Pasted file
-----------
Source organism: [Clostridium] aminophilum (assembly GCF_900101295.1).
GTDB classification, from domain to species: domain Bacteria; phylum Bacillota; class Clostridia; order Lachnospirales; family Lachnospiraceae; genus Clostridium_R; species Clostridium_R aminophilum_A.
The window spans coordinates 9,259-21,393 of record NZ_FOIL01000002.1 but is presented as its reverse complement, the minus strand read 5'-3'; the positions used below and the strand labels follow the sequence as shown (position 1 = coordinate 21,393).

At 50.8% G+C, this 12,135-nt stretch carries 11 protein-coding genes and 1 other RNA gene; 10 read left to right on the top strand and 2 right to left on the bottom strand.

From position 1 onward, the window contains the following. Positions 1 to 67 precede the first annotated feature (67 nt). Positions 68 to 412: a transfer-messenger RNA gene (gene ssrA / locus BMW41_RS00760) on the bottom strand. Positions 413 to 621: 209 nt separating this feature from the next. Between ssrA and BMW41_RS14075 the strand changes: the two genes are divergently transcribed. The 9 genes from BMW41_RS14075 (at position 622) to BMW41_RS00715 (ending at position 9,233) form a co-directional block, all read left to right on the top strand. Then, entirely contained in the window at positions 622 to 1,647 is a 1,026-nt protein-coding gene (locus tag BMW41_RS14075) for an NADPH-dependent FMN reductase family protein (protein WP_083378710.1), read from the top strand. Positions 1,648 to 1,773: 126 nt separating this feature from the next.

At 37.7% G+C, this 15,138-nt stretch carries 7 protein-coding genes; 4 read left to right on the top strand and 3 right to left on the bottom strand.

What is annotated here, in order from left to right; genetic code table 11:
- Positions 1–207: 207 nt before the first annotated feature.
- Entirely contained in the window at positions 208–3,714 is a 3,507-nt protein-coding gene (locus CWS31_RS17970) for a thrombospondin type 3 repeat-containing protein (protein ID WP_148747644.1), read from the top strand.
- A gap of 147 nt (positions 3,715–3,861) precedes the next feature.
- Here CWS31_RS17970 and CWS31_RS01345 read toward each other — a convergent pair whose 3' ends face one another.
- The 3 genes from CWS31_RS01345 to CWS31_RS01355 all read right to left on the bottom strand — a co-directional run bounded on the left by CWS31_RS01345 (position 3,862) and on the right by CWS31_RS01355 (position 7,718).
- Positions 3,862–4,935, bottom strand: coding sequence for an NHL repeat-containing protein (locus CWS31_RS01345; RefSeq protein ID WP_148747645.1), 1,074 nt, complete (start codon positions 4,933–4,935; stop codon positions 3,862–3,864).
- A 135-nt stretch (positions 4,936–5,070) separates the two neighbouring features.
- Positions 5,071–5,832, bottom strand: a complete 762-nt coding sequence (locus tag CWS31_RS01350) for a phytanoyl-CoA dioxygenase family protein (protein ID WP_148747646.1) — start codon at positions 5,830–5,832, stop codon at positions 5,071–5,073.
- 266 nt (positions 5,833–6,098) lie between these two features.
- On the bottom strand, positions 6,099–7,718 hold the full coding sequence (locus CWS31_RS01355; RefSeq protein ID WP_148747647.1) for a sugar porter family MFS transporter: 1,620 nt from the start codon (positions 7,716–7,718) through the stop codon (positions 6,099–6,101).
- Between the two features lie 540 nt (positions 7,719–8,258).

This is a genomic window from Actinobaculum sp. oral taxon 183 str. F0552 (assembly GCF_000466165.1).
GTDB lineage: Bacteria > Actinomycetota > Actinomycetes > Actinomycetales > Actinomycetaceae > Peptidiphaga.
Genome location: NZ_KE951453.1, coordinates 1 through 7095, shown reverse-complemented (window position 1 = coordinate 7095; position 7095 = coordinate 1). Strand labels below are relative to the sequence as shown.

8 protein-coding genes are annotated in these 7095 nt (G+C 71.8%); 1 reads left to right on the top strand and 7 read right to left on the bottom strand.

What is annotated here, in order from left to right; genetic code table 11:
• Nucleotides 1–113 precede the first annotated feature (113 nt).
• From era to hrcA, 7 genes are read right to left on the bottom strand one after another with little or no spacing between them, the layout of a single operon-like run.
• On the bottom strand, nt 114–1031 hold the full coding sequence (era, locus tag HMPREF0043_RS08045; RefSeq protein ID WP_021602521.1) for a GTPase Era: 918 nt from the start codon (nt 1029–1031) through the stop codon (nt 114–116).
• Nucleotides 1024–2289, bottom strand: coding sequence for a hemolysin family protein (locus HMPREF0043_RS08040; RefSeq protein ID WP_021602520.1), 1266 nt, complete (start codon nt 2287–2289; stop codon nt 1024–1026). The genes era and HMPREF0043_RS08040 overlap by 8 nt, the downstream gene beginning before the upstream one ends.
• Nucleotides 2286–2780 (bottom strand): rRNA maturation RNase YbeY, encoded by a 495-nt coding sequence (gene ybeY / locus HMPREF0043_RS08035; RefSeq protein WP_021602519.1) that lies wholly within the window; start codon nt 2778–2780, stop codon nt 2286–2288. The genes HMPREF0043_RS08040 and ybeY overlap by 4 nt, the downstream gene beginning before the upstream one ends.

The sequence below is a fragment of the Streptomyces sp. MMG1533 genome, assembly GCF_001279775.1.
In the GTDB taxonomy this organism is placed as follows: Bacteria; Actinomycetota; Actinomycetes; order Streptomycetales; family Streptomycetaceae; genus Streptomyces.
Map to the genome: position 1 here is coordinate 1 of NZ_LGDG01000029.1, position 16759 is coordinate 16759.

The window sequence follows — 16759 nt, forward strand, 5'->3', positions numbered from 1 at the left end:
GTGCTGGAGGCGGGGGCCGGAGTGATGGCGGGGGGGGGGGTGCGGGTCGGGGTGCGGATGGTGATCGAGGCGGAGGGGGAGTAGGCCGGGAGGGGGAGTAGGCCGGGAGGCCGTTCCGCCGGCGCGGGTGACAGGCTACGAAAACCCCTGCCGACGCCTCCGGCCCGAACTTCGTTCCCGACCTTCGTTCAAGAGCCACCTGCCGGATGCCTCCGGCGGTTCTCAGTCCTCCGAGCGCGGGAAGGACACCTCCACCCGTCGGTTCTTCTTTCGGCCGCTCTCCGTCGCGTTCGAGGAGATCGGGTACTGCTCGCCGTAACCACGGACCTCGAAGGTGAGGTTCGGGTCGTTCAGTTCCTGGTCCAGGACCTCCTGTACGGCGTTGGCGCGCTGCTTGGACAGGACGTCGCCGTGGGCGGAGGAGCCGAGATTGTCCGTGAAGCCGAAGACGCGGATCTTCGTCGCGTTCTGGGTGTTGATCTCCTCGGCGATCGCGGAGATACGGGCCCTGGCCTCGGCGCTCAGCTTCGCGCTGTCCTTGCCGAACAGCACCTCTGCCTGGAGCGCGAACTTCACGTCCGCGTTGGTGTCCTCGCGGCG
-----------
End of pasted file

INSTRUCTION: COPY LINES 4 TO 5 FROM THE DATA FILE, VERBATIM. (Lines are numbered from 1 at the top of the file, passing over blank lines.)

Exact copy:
At 50.8% G+C, this 12,135-nt stretch carries 11 protein-coding genes and 1 other RNA gene; 10 read left to right on the top strand and 2 right to left on the bottom strand.

From position 1 onward, the window contains the following. Positions 1 to 67 precede the first annotated feature (67 nt). Positions 68 to 412: a transfer-messenger RNA gene (gene ssrA / locus BMW41_RS00760) on the bottom strand. Positions 413 to 621: 209 nt separating this feature from the next. Between ssrA and BMW41_RS14075 the strand changes: the two genes are divergently transcribed. The 9 genes from BMW41_RS14075 (at position 622) to BMW41_RS00715 (ending at position 9,233) form a co-directional block, all read left to right on the top strand. Then, entirely contained in the window at positions 622 to 1,647 is a 1,026-nt protein-coding gene (locus tag BMW41_RS14075) for an NADPH-dependent FMN reductase family protein (protein WP_083378710.1), read from the top strand. Positions 1,648 to 1,773: 126 nt separating this feature from the next.